Born during the height of Baptist denominational struggles, Heritage Baptist Church set out to embody Baptist freedoms and ideals in a progressive way. In 1987, as Bartow County began experiencing rapid growth, a core group of about a 100 deeply committed lay men and women sensed a call to leave downtown Cartersville and begin a new church.
They envisioned a church that would be inclusive of the diversity of the community as well as diversity of thought – and one that was equally passionate about worship and helping others. So they planted a church in a field on the growing edge of the community with an open mind to explore spiritual truths, an open heart for God and others, and open hands toward those in need.
For more than a quarter-century, Heritage has been telling the story of God’s love in progressive and creative ways. Early on the church developed a unique Church Covenant that sketched out its vision to be an inclusive congregation “that accepts all who confess Jesus as Savior and Lord, recognizes all modes of Christian baptism, and... is committed to loving God and all people.”
From its inception, women and men have shared equally in leadership at Heritage, including the role of ministers and deacons – which was a very progressive stance among Baptists in the late 1980s. The church still practices “hands-on” lay leadership with teams of lay members using their gifts and abilities to serve others regardless of gender.
Heritage members have long reflected characteristics of a “missional church” by actively serving as “the presence of Christ” in the community. Church members regularly serve with local missions partners like Advocates for Children, Habitat for Humanity, Salvation Army and Tranquility House Women’s Shelter. As part of Heritage’s 25th anniversary celebration, the church sponsored a series of performing arts celebrations which also served as fundraisers to support several local ministries. And with grant monies, HBC members partnered with the Good Neighbor Homeless Shelter to construct and furnish a computer lab and learning center that can now host GED classes at the shelter.
Recently, HBC members began an after-school reading program at Emerson Elementary School. Volunteer “Reading Buddies” are now work with about 20 children in growing their reading skills. As an outgrowth of the reading program, the church is looking for ways to sponsor English for Speakers of Other Languages (ESOL) classes.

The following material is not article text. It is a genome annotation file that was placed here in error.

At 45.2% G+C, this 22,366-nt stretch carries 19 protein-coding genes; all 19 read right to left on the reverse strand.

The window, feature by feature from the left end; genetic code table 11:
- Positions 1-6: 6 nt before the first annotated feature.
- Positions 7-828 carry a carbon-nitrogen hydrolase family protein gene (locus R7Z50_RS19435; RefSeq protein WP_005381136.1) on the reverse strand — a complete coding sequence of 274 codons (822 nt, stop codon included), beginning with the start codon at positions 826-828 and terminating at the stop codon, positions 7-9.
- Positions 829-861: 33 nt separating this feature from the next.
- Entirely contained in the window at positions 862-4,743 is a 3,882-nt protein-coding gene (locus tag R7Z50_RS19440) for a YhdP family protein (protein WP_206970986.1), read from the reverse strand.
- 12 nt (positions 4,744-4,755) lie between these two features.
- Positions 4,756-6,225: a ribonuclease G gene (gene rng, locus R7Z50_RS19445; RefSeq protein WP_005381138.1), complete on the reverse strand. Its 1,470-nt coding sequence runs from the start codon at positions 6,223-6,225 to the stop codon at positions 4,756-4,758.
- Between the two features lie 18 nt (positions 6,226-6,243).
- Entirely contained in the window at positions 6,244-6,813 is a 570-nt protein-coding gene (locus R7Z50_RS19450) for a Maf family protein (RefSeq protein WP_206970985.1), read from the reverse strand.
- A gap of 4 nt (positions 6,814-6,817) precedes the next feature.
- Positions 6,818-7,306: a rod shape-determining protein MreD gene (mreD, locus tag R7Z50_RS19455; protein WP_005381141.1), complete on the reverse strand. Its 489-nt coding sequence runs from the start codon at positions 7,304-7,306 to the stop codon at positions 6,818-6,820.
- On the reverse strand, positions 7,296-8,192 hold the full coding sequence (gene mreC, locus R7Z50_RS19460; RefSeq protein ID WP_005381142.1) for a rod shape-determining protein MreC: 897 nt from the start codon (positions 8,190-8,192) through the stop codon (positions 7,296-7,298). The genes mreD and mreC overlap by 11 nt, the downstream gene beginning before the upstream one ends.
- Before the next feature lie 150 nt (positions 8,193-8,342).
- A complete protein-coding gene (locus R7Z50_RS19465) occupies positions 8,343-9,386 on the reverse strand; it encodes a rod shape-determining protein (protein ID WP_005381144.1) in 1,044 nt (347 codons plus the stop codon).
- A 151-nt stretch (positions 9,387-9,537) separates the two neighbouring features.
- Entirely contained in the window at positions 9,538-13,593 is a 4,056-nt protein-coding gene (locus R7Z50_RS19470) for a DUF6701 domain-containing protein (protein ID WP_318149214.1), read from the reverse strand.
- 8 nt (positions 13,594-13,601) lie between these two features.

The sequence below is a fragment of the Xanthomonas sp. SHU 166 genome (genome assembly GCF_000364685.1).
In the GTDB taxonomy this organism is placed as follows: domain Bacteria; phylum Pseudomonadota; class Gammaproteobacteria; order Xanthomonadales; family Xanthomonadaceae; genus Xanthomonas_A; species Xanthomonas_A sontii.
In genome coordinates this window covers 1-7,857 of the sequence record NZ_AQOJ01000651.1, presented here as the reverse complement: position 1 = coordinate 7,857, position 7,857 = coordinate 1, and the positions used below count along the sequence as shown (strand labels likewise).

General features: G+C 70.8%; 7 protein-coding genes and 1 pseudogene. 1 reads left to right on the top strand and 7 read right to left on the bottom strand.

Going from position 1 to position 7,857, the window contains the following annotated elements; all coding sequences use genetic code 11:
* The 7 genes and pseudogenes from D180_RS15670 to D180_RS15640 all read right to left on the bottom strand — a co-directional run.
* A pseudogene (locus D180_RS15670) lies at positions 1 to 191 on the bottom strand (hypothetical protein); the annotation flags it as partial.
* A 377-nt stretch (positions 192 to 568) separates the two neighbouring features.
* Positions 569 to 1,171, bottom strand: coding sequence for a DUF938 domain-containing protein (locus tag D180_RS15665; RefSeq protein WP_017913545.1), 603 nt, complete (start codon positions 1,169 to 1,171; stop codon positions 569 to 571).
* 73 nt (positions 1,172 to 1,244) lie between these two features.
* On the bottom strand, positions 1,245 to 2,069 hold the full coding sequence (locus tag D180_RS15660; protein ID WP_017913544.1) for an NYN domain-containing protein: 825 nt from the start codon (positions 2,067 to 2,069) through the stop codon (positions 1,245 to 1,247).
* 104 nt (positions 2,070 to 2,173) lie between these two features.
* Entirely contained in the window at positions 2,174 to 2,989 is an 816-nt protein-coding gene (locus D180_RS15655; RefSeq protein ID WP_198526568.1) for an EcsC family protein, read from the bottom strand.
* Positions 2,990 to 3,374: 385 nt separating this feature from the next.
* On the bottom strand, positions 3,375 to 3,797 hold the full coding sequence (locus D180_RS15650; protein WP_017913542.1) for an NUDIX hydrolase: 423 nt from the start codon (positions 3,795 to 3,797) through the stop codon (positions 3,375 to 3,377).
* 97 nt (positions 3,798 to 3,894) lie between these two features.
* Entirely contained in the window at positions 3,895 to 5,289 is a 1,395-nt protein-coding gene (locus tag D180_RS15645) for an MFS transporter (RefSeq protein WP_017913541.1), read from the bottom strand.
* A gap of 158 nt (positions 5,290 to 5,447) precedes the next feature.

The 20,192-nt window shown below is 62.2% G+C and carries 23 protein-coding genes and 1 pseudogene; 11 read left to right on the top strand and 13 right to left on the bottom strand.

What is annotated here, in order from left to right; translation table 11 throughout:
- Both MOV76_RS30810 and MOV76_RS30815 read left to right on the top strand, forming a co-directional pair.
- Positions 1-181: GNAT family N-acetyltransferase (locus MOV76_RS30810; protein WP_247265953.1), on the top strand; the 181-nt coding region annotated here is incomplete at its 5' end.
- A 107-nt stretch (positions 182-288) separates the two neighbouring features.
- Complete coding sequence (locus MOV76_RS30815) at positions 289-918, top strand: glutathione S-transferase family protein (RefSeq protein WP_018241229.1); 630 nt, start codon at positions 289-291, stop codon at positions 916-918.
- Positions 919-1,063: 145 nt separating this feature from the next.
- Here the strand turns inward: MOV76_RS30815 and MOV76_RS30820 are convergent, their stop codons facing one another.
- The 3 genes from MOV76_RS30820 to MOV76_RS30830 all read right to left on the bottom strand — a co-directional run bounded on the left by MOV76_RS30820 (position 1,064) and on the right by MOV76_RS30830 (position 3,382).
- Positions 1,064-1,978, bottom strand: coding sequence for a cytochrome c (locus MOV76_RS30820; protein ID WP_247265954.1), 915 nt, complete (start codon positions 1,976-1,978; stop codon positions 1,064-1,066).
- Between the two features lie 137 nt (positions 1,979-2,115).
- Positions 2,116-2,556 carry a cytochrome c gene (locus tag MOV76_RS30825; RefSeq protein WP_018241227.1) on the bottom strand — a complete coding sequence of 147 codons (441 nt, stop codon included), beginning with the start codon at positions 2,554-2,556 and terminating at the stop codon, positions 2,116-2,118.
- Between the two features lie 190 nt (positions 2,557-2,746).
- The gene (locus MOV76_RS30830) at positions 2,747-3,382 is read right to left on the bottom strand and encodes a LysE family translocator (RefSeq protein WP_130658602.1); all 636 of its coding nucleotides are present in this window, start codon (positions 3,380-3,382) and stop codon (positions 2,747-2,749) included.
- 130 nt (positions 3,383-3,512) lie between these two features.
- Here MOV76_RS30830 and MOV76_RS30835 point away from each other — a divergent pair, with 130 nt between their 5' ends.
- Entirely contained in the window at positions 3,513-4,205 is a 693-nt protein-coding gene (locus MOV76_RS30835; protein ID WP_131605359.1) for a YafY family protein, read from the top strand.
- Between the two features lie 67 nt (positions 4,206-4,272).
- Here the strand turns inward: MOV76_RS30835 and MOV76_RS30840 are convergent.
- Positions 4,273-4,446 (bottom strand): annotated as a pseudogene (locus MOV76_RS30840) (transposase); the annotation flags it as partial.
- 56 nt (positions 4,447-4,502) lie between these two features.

Each month church members also cook up and deliver Meals-on-Wheels lunches and prepare backpacks with food that local schools distribute to children. Annually, the church sponsors a summer back-yard Bible club that serves a predominantly Hispanic community in Emerson. In 2003, Heritage began an annual Operation Inasmuch, which involves dozens of church members in local community service projects. In 2012, three other Bartow churches partnered for OPIN’s day of service, and in 2013 more churches will join in the one-day service projects that offer care to community residents in need.
Heritage also reaches beyond its local community through several international partnerships. Each year, Heritage sends two medical mission teams to the southern state of Chiapas, Mexico. The trips grew out the passion of one church member, a pediatrician in the community, who participated in a mission trip 11 years ago and came back and founded Medical Missions, Unlimited, a non-profit medical ministry.
Church members have served with their sister church, Bautista Monte de Los Olivos (Mount of Olives Baptist Church) in Holguin, Cuba, through a partnership with the Alliance of Baptists. In Balama, Liberia, the church has shared in projects sponsored by the Cooperative Baptist Fellowship and Orphan Aid Liberia. In the past several years, church members played key roles in the construction of a new orphanage in the Balama community and in the development of solar energy panels for the new facility.
From its earliest days when it met for worship in a bank building, Heritage set out to become a community-focused church. Now, Heritage continues to share help and healing, hope and home in Bartow and beyond. And just as that core group envisioned, we continue to be a church with open hands, open minds and open hearts.